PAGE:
Before turning to a key development in the Trump-Russia Timeline, this week’s update pauses to ask a simple question about the border crisis:
If Americans allow Trump to get away with this, what have we become?
At protests around the country on June 30, we’ll learn the answer.
In the aftermath of Trump’s executive order purporting to solve the family separation crisis that his zero tolerance policy alone created, a lot has happened — none of it good.
The Rule of Law Under Assault Again
It’s critical to note that most undocumented immigrants arrive at the border seeking asylum — a right afforded them under international law. US judges have been granting about half of those requests.
It’s also important to realize that the US Supreme Court has reaffirmed repeatedly the constitutional due process rights of such individuals: “[T]he Due Process Clause applies to all persons within the United States, including aliens, whether their presence here is lawful or unlawful.” Zadvydas v. David, 533 US 678 (2001). See also, Plyler v. Doe, 457 US 202 (1982) (illegal aliens entitled to equal protection under the 14th Amendment).
On June 24, Trump tweeted that he wants the power to demand the immediate and summary deportation of immigrants (“no Judges or Court Cases”). That violates the US Constitution.
If Trump thinks he can use extortion to circumvent the Constitution, he’s wrong about that, too. Nevertheless, apparently he’s now offering immigrants a deal: waive your constitutional rights, agree to deportation, get your kid back, and leave the United States. Some incompetent attorney-enabler probably told Trump that kidnapping immigrant minors, using them as hostages, and asking their parents for ransom in return for their release would be permissible. It’s not.
Harvard Law Professor Laurence Tribe observes, “That’s flatly unconstitutional extortion under Speiser v. Randall (1958), Sherbert v. Verner (1963), and Agency for Int’l Dvlp v. Alliance for Open Society (2013).”
Meanwhile on June 22, Trump used another of his circus acts to divert attention from his devastating policy. Into the national spotlight he paraded representatives of family members who had been killed by illegal immigrants. Trump said they had suffered “permanent separation” from loved ones. I guess that meant we shouldn’t weep for the children Trump has damaged.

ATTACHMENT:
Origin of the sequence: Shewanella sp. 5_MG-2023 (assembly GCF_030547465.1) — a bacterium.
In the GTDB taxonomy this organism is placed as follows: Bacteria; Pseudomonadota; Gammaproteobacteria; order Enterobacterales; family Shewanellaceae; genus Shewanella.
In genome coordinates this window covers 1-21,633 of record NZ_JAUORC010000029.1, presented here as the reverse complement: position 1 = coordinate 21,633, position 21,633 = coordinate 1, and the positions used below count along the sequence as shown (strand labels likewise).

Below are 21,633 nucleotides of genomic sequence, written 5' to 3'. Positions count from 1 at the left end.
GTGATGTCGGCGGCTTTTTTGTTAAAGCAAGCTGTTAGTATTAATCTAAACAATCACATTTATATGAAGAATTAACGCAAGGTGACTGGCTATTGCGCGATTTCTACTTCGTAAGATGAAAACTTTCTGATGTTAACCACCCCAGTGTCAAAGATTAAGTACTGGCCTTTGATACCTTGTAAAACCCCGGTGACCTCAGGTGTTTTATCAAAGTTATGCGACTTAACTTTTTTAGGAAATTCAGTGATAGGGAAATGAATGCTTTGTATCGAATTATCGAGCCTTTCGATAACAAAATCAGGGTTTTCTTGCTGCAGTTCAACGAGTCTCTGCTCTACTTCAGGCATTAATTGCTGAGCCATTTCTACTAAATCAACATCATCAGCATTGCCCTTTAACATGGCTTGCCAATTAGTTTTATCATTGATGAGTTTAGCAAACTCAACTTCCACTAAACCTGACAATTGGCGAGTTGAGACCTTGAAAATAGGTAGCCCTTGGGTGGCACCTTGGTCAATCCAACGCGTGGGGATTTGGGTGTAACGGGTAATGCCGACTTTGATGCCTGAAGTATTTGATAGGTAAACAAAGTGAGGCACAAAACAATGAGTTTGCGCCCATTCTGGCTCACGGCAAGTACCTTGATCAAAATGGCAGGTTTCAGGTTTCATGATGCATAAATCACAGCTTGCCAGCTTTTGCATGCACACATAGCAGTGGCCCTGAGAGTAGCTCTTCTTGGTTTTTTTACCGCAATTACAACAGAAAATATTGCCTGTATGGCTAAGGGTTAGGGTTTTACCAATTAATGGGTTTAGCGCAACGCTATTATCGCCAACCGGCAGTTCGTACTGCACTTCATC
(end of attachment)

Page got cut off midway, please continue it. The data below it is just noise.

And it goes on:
Trump’s false moral equivalences are always striking, but this one is especially absurd. To state the obvious, none of the 2,500 children separated from their parents since May 5 has killed anyone.
But the more important point is that Trump still hasn’t admitted that his zero tolerance was a mistake. Rather, his executive order doubled-down on it. Since then, he hasn’t taken his foot off the accelerator.
How Many Kids and Where Are They?
On June 20, the Department of Homeland Security said it had separated 2,342 children from their parents along the border between May 5 and June 9. Three days later, DHS said that, as of June 20, the number was up to 2,575. Of that group:
— 522 kids had been reunited with their families,
— 2,053 remained in the custody of Health and Human Services (HHS),
The frightening possibility is that many of those 2,053 children will never see their families again. As The Washington Post reports: “Further complicating matters are bureaucratic errors that could leave government officials unaware that a child’s parent is detained in the United States. Attorneys also worry that some toddlers, or children who speak indigenous languages, might not have been able to give officials their parents’ complete names.”
The Post continues:
“In the case of one Guatemalan family, the Border Patrol failed to note in its apprehension report that a mother and daughter crossed the border together…. Without that information, government officials might not be aware that the child’s parent is detained in the United States.
“In other cases,…children arrive at shelters without the facility knowing that they have been separated from their parents, meaning they could be considered unaccompanied minors rather than children in need of reunification.”